By Garrard Conley
Published by William Collins
This memoir tells of Garrard Conley’s experiences with conversion therapy. The book has been turned into a major Hollywood film – Boy Erased movie trailer
The story is told on two levels, his experiences at a residential programme called Love In Action and the events that led up to him going there. It tells the story of him growing up in a traditional family with a father who is a conservative preacher. So, as he discovers that he is attracted to men he is conflicted over the conservative Christian values that are telling him that such attractions are a choice and are sinful.
There is no doubt that his parents love him and want what is best for him. They truly believe that trying to have him cured is in his best interests. They don’t want him to go to hell. The parents believe that being part of the Love In Action programme will be able to cure him of homosexuality.
This is an important story and it is told engagingly. You see the integrity of his family, and this is contrasted with the ideology that is present at Love In Action. Love In Action’s programme is based on the flawed idea that being homosexual is a choice and so people can choose not to be homosexual. It subscribed to the idea that there was a trauma or some other event that led to a damaged upbringing, with an absent father or overbearing mother. These ideas have been repudiated by reputable psychological associations.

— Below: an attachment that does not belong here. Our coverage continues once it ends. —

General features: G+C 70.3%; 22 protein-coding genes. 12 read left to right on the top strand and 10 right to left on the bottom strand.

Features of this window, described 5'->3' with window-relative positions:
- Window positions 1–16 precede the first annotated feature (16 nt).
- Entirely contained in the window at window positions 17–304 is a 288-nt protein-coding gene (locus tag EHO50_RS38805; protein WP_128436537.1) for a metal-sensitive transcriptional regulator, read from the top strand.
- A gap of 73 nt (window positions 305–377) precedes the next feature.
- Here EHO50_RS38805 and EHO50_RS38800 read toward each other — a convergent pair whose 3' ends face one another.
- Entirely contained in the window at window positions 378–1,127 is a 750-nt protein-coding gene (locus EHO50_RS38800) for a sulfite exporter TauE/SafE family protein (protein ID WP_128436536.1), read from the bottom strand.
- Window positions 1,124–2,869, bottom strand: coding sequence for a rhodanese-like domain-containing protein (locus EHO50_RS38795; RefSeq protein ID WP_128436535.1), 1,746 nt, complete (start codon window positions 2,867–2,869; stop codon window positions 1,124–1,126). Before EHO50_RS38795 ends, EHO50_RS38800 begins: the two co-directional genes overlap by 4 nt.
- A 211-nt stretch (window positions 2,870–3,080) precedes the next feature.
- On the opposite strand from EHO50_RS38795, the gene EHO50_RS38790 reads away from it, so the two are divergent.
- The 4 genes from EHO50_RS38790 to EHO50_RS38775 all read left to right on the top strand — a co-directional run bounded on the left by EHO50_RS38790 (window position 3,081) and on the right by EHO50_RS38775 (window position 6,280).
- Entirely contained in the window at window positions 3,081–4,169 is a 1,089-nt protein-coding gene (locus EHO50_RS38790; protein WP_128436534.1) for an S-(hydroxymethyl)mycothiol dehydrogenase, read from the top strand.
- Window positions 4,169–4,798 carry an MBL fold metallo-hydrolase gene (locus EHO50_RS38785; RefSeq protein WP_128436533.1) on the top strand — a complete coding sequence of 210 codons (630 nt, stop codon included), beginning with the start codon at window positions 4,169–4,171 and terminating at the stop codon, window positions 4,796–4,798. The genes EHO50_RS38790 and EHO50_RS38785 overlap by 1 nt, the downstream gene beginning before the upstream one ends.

I must admit that I did not fully understand the title of the book until I read The Miseducation of Cameron Post [reviewed next]. It comes from the way that the conversion therapy attempts to control the person and tries to rewrite their personal history. It was taking away who Conley was, to try to create a person who fitted in with their idea of Biblical Manhood.
Books, such as this, shed important light on the damaging effect that conversion therapy has on people and shows up the flawed pseudoscience on which they are based. When ideology is put above scientific evidence, then the result is often abusive.
This book is available to buy at amazon.co.uk
The miseducation of Cameron Post
By Emily M Danforth
Published by Penguin Books
This is a novel. It is generally not my intention to review novels, but this is one about conversion therapy and has been made into a film. It uses fiction to explore a subject that is important and timely and shows the outworking of the ideas from other non-fiction books. The movie trailer can be viewed at The Miseducation of Cameron Post movie trailer